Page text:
Build an iOS chat app using Swift and Chatkit - Part 4: Add online presence and typing indicators


IMPORTANT: ChatKit has been retired from the Pusher product stack as of April, 2020. This tutorial will no longer be functional in its current version. Explore our other Pusher tutorials to find out how Channels and Beams can help you build.

In the previous part of the series, we created our chat application with the normal basic messaging features. At this point, our application allows us to log in, sign up, add contacts and send messages to our contacts.

In this part of the series, we will add some extra functionality. We will add user presence and typing notification to our chat application.


To follow along in this final part of the series, you need to have completed all three preceding parts of the series. If you have not, then this part will not make much sense to you. If you have, let’s continue.

đź’ˇ At this point, make sure your application runs properly on your simulator. Messaging and other parts of the application should be working correctly.

Adding a user is typing notification

In modern chat applications, you will usually be notified when a user is typing a message. This makes the chat even more engaging, mainly because if you wanted to leave the application but see that the user you messaged is typing a response, you are more likely to stay and see what the user is about to send to you.

Let’s add this feature to our current application to make it more engaging for the user. Our plan is to listen for when the user is typing in the input bar and trigger the currentUser.typing method on the Chatkit Swift SDK. This triggers a Pusher event that will be picked up by members of the room using the PCRoomDelegate's userStartedTyping method.

Triggering the user is typing event

If you haven’t already, launch the application in Xcode using the *.xcworkspace file in the root of your project.

Open the ChatroomViewController class. This is where we will be triggering the typing event. In the MessageInputBarDelegate, we will conform to another method available to the delegate called messageInputBar(:textViewTextDidChangeTo). This method is called every time the text in the input bar changes and will be perfect for emitting the typing event.

In the extension of ChatroomViewController that specifies the MessageInputBarDelegate add the method below:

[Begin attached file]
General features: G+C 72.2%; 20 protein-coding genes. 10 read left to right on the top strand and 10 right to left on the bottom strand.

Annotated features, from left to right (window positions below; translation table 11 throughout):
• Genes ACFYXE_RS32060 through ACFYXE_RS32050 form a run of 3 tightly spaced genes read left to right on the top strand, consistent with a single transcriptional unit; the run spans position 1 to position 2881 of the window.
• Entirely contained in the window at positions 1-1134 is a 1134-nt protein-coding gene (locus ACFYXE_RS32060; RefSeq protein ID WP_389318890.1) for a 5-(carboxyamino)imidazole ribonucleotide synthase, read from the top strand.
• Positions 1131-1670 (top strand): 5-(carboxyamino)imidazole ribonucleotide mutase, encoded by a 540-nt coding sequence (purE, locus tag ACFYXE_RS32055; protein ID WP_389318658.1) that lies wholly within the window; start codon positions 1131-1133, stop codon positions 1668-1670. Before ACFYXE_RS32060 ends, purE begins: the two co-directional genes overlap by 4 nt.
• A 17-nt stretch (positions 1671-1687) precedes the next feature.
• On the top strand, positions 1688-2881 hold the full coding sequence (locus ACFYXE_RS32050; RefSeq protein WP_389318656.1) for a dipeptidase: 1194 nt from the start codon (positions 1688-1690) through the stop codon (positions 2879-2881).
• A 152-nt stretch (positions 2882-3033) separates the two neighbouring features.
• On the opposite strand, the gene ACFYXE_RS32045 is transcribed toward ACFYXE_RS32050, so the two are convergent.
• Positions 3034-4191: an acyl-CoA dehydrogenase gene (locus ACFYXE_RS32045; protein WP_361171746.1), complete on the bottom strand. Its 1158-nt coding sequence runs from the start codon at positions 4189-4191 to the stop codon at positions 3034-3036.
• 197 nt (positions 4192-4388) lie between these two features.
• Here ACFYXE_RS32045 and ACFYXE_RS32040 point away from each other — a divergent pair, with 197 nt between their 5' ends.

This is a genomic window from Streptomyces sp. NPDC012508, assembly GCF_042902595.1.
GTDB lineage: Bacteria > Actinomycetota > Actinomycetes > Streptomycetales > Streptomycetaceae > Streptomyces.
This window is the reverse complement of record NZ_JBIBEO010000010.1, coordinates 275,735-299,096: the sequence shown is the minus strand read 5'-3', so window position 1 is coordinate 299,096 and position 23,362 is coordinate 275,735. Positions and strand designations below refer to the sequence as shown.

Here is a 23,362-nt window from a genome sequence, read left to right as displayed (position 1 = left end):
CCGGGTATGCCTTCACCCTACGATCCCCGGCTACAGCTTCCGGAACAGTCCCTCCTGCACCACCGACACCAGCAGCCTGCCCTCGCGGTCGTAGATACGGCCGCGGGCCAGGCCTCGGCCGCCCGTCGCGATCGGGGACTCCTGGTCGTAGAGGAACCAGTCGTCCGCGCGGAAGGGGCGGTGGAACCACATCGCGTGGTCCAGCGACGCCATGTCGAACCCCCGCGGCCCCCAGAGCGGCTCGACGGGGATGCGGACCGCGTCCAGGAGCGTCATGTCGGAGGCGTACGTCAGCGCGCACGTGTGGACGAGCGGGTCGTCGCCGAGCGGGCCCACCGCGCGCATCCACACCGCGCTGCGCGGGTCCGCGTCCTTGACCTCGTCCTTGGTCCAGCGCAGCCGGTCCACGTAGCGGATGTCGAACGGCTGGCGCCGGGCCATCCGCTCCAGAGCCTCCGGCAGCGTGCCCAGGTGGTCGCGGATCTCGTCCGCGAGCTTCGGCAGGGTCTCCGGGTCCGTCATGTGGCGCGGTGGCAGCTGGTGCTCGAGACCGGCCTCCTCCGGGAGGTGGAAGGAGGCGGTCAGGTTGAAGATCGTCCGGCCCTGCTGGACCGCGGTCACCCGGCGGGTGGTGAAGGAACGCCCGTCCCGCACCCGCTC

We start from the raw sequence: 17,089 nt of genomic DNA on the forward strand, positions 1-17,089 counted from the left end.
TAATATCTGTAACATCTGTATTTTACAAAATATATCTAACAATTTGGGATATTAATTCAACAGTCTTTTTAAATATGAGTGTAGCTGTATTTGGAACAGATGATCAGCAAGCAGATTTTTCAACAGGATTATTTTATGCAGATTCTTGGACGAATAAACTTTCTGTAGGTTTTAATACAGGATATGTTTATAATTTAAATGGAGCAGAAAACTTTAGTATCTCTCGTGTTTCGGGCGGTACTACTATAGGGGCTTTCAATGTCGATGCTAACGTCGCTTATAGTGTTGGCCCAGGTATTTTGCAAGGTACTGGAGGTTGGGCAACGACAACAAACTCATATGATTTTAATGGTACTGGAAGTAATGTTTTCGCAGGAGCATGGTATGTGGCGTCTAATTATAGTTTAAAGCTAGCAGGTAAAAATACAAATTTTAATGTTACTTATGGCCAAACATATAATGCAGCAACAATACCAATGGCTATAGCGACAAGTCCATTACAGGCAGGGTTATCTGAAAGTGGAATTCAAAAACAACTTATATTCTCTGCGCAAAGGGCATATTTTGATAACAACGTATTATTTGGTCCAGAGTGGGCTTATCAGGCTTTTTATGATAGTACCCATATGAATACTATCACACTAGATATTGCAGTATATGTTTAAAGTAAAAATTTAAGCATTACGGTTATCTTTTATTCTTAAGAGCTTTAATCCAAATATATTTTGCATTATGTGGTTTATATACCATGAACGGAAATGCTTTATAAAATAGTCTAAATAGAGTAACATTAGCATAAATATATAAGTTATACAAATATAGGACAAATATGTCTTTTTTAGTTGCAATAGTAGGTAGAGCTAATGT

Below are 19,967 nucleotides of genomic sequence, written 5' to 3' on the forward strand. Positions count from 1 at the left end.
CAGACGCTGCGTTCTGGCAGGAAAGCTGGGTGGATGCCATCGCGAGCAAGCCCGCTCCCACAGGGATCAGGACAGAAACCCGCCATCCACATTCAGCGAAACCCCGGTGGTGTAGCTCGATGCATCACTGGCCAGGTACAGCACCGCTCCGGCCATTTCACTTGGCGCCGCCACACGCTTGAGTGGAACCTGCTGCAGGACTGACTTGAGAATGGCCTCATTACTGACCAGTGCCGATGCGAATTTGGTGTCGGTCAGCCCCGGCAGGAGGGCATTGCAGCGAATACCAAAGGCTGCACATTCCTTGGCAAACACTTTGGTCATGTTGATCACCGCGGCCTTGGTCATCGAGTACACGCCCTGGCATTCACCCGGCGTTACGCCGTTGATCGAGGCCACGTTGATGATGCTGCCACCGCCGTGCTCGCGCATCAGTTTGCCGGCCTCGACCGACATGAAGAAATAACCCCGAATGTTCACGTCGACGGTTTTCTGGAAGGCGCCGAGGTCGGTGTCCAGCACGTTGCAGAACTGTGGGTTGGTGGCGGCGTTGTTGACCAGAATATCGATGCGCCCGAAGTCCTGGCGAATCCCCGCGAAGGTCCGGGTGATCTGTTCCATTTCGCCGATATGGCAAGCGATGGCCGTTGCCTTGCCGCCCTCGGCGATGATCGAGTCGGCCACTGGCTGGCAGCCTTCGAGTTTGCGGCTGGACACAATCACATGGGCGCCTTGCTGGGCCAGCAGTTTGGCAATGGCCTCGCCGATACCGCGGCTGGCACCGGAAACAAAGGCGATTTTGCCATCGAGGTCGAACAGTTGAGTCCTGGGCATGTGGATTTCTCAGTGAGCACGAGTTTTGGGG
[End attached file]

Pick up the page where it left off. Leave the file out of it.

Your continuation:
1func messageInputBar(_ inputBar: MessageInputBar, textViewTextDidChangeTo text: String) {
2        guard interactor?.currentUser != nil else { return }
3        guard let room = router?.dataStore?.contact?.room else { return }
4        self.interactor?.startedTyping(inRoom: room)
5    }

In this method, we check if the currentUser has been set or if the chat manager has connected. Then we get the current room from the datastore, and lastly, we call a startedTyping method on the interactor passing the PCRoom object.

Let’s define the startedTyping method in the interactor. Open the ChatroomInteractor.swift file and in the ChatBusinessLogic protocol add the definition below:

    func startedTyping(inRoom room: PCRoom) 

Then in the ChatInteractor class, add the implementation below:

1func startedTyping(inRoom room: PCRoom) {
2        currentUser?.typing(in: room) { err in 
3            guard err == nil else {
4                print("Error sending typing indicator: \(err!.localizedDescription)")
5                return
6            }
7        }
8    }

The method above will trigger the typing method in the Chatkit SDK, which can then be picked up by others logged in and subscribed to the room.

Next, let us add the event handler for when a user is typing and when a user stops typing. These are the methods that are called when the typing method above is called. They will be called automatically so no need to invoke them manually.

In the ChatroomInteractor extension of the [PCRoomDelegate]( add the following methods:

1func onUserStartedTyping(user: PCUser) {
2        DispatchQueue.main.async {
3            self.presenter?.toggleUserIsTyping(for: user.displayName)
4        }
5    }
7    func onUserStoppedTyping(user: PCUser) {
8        DispatchQueue.main.async {
9            self.presenter?.toggleUserIsTyping(for: user.displayName)
10        }
11    }

In the methods above, we use the presenter to call toggleUserIsTyping anytime any of the functions above are triggered. Let us define the toggleUserIsTyping method on the presenter.

Open the ChatroomPresenter.swift file and in the ChatroomPresentationLogic add the function definition below:

    func toggleUserIsTyping(for name: String)

Next in the ChatroomPresenter add the method below:

1func toggleUserIsTyping(for name: String) {
2        viewController?.handleTyping(by: name)
3    }

In the method above, the presenter calls the handleTyping method on the ChatroomViewController class. Let us create the method in the controller.

Open the ChatroomViewController.swift and in the ChatroomDisplayLogic add the definition below to the protocol:

    func handleTyping(by username: String)

Then in the ChatroomViewController class, conform to the protocol by adding the method and property below to the class:

1var isTyping = false
3    func handleTyping(by username: String) {
4        defer {
5            isTyping = !isTyping
6        }
8        if isTyping {
9            messageInputBar.topStackView.arrangedSubviews.first?.removeFromSuperview()
10            messageInputBar.topStackViewPadding = .zero
11        } else {
12            let label = UILabel()
13            label.text = "\(username) is typing..."
14            label.font = UIFont.boldSystemFont(ofSize: 13)
15            messageInputBar.topStackView.addArrangedSubview(label)